There’s an increasing number of top-end hypercars vying for glory in the race to break the 300 mph (482 km/h) record for a production car, with automakers like Bugatti, Koenigsegg, Hennessey, Dubai-based Devel Motors and Croatia’s Rimac Automobili all aspiring to be the first to set that record.

However, there remains a very real and legitimate barrier inhibiting that achievement – tyre technology. Michelin’s product manager for original equipment, Eric Schmedding told Bloomberg “it’s a big game, with fierce competition, and it’s very fast-moving.” The tyre company based in France produced the record-breaking tyres (Pilot Sport Cup 2) used by Koenigsegg and Bugatti.

It’s a crucial piece of technology, because the real limiter to 300 mph isn’t actually engine power; 1,200, 1,500 horsepower or even more can be achieved. More often than not, it boils down to downforce and friction, where the wheels meet the road. If anything goes wrong, even below the 300 mph mark, things can turn fatal if anything goes wrong with a tyre.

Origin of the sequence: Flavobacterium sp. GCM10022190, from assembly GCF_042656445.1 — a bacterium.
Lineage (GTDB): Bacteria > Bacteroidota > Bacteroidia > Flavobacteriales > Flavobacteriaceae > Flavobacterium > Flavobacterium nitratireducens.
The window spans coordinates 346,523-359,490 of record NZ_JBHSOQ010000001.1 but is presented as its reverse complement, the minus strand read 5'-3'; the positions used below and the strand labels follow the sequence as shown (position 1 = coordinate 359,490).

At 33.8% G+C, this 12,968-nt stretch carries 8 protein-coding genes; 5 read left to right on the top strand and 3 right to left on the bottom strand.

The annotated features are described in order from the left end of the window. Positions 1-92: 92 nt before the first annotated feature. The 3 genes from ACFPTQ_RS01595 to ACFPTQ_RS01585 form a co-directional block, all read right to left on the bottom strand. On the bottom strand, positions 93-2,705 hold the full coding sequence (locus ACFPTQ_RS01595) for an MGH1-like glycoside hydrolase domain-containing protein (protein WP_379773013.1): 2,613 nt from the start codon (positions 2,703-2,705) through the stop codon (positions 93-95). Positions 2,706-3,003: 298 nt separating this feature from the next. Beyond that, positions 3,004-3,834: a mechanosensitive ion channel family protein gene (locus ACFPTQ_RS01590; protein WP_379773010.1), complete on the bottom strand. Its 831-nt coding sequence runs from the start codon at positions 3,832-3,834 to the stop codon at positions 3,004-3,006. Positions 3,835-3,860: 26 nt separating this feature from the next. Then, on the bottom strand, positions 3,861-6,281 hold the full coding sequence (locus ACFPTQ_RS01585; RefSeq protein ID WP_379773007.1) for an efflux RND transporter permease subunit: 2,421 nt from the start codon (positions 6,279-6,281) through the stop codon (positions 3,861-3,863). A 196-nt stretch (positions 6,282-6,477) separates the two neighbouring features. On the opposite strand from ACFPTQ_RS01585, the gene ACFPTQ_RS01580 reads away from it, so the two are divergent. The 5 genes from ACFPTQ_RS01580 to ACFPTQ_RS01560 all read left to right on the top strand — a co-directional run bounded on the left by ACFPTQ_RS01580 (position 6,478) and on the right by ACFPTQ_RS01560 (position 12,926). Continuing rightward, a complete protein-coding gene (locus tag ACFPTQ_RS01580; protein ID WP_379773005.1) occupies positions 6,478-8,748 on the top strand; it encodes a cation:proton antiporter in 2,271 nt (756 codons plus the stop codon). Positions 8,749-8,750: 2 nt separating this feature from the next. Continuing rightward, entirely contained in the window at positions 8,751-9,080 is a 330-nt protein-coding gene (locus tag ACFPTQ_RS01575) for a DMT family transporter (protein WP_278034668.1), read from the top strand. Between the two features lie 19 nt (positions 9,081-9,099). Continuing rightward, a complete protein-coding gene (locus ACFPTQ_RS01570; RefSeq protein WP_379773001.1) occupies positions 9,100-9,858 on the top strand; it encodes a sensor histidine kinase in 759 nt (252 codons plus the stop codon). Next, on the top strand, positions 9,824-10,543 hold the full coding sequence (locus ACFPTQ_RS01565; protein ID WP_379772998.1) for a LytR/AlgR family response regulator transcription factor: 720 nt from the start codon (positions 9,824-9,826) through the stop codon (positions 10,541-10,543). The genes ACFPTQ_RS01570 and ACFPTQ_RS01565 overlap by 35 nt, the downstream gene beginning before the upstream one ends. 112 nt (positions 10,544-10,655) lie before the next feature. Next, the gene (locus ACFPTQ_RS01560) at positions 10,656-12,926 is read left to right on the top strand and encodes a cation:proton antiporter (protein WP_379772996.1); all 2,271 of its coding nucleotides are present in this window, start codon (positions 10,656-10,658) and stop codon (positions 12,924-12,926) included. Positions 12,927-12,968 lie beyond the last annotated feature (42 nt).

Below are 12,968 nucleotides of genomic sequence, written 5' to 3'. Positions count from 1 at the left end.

The challenge right now is to mitigate heat, pressure and wear. The tyres used on a 300 mph attempt must be able to repeatedly withstand high speeds for minutes at a time, because the official record is awarded after taking the average speed of several runs over a set course. The good news is, Schmedding said, “we are knocking on the door of 300 mph.”

Currently, the race to 300 mph features a star-studded line-up, starting with the Bugatti Chiron (1,479 hp, 1,600 Nm), Koenigsegg Agera RS (boosted to 1,360 hp, 1,369 Nm) and Hennessey Venom F5 (1,600 hp targeted output). McLaren on the other hand, will soon join the party with its own hyper-GT, the BP23.